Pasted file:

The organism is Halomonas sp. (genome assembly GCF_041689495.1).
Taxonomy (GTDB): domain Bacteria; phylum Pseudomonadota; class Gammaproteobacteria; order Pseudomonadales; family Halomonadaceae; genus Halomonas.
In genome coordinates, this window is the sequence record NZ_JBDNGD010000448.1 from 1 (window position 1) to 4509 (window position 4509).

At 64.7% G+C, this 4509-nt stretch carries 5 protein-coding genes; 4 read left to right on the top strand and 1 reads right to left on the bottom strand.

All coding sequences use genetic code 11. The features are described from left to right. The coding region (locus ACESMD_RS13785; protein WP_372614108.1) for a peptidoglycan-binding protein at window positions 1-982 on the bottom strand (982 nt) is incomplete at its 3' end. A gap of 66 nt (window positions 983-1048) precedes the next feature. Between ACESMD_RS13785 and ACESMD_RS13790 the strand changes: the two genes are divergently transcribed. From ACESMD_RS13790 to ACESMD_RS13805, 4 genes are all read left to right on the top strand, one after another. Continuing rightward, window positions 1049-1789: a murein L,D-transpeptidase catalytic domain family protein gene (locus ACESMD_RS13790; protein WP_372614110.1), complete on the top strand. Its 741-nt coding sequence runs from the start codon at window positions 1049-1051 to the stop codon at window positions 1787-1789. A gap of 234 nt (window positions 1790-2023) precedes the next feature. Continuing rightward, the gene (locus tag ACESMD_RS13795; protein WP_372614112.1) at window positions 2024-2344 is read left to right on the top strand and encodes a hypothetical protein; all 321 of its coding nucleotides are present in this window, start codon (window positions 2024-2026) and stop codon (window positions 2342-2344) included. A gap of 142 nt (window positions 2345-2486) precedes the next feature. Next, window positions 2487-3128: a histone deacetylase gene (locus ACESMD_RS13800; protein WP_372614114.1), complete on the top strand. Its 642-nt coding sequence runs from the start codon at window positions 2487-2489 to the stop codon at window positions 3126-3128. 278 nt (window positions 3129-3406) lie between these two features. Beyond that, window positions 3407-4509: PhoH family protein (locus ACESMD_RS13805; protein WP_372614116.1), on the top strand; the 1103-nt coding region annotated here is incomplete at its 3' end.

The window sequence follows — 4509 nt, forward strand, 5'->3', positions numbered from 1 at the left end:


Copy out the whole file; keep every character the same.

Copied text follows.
The organism is Halomonas sp. (genome assembly GCF_041689495.1).
Taxonomy (GTDB): domain Bacteria; phylum Pseudomonadota; class Gammaproteobacteria; order Pseudomonadales; family Halomonadaceae; genus Halomonas.
In genome coordinates, this window is the sequence record NZ_JBDNGD010000448.1 from 1 (window position 1) to 4509 (window position 4509).

At 64.7% G+C, this 4509-nt stretch carries 5 protein-coding genes; 4 read left to right on the top strand and 1 reads right to left on the bottom strand.

All coding sequences use genetic code 11. The features are described from left to right. The coding region (locus ACESMD_RS13785; protein WP_372614108.1) for a peptidoglycan-binding protein at window positions 1-982 on the bottom strand (982 nt) is incomplete at its 3' end. A gap of 66 nt (window positions 983-1048) precedes the next feature. Between ACESMD_RS13785 and ACESMD_RS13790 the strand changes: the two genes are divergently transcribed. From ACESMD_RS13790 to ACESMD_RS13805, 4 genes are all read left to right on the top strand, one after another. Continuing rightward, window positions 1049-1789: a murein L,D-transpeptidase catalytic domain family protein gene (locus ACESMD_RS13790; protein WP_372614110.1), complete on the top strand. Its 741-nt coding sequence runs from the start codon at window positions 1049-1051 to the stop codon at window positions 1787-1789. A gap of 234 nt (window positions 1790-2023) precedes the next feature. Continuing rightward, the gene (locus tag ACESMD_RS13795; protein WP_372614112.1) at window positions 2024-2344 is read left to right on the top strand and encodes a hypothetical protein; all 321 of its coding nucleotides are present in this window, start codon (window positions 2024-2026) and stop codon (window positions 2342-2344) included. A gap of 142 nt (window positions 2345-2486) precedes the next feature. Next, window positions 2487-3128: a histone deacetylase gene (locus ACESMD_RS13800; protein WP_372614114.1), complete on the top strand. Its 642-nt coding sequence runs from the start codon at window positions 2487-2489 to the stop codon at window positions 3126-3128. 278 nt (window positions 3129-3406) lie between these two features. Beyond that, window positions 3407-4509: PhoH family protein (locus ACESMD_RS13805; protein WP_372614116.1), on the top strand; the 1103-nt coding region annotated here is incomplete at its 3' end.

The window sequence follows — 4509 nt, forward strand, 5'->3', positions numbered from 1 at the left end: